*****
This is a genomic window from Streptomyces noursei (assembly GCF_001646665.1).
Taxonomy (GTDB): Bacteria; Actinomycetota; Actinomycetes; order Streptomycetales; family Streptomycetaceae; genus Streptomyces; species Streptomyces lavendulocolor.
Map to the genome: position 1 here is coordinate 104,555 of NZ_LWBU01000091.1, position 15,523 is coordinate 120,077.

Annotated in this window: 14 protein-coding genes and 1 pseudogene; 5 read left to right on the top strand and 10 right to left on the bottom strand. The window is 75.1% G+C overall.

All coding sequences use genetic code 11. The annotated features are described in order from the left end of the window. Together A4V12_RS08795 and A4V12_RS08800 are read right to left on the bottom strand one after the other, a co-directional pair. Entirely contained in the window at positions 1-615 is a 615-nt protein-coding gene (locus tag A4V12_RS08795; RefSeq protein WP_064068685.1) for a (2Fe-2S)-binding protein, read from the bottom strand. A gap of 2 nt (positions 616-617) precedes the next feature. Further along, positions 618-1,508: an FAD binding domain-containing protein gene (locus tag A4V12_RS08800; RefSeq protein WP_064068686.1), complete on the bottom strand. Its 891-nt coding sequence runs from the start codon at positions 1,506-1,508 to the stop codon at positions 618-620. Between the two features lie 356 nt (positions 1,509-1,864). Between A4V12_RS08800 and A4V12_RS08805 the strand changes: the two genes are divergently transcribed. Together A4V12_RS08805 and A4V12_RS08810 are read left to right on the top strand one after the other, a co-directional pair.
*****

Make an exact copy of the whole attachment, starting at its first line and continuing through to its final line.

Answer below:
This is a genomic window from Streptomyces noursei (assembly GCF_001646665.1).
Taxonomy (GTDB): Bacteria; Actinomycetota; Actinomycetes; order Streptomycetales; family Streptomycetaceae; genus Streptomyces; species Streptomyces lavendulocolor.
Map to the genome: position 1 here is coordinate 104,555 of NZ_LWBU01000091.1, position 15,523 is coordinate 120,077.

Annotated in this window: 14 protein-coding genes and 1 pseudogene; 5 read left to right on the top strand and 10 right to left on the bottom strand. The window is 75.1% G+C overall.

All coding sequences use genetic code 11. The annotated features are described in order from the left end of the window. Together A4V12_RS08795 and A4V12_RS08800 are read right to left on the bottom strand one after the other, a co-directional pair. Entirely contained in the window at positions 1-615 is a 615-nt protein-coding gene (locus tag A4V12_RS08795; RefSeq protein WP_064068685.1) for a (2Fe-2S)-binding protein, read from the bottom strand. A gap of 2 nt (positions 616-617) precedes the next feature. Further along, positions 618-1,508: an FAD binding domain-containing protein gene (locus tag A4V12_RS08800; RefSeq protein WP_064068686.1), complete on the bottom strand. Its 891-nt coding sequence runs from the start codon at positions 1,506-1,508 to the stop codon at positions 618-620. Between the two features lie 356 nt (positions 1,509-1,864). Between A4V12_RS08800 and A4V12_RS08805 the strand changes: the two genes are divergently transcribed. Together A4V12_RS08805 and A4V12_RS08810 are read left to right on the top strand one after the other, a co-directional pair.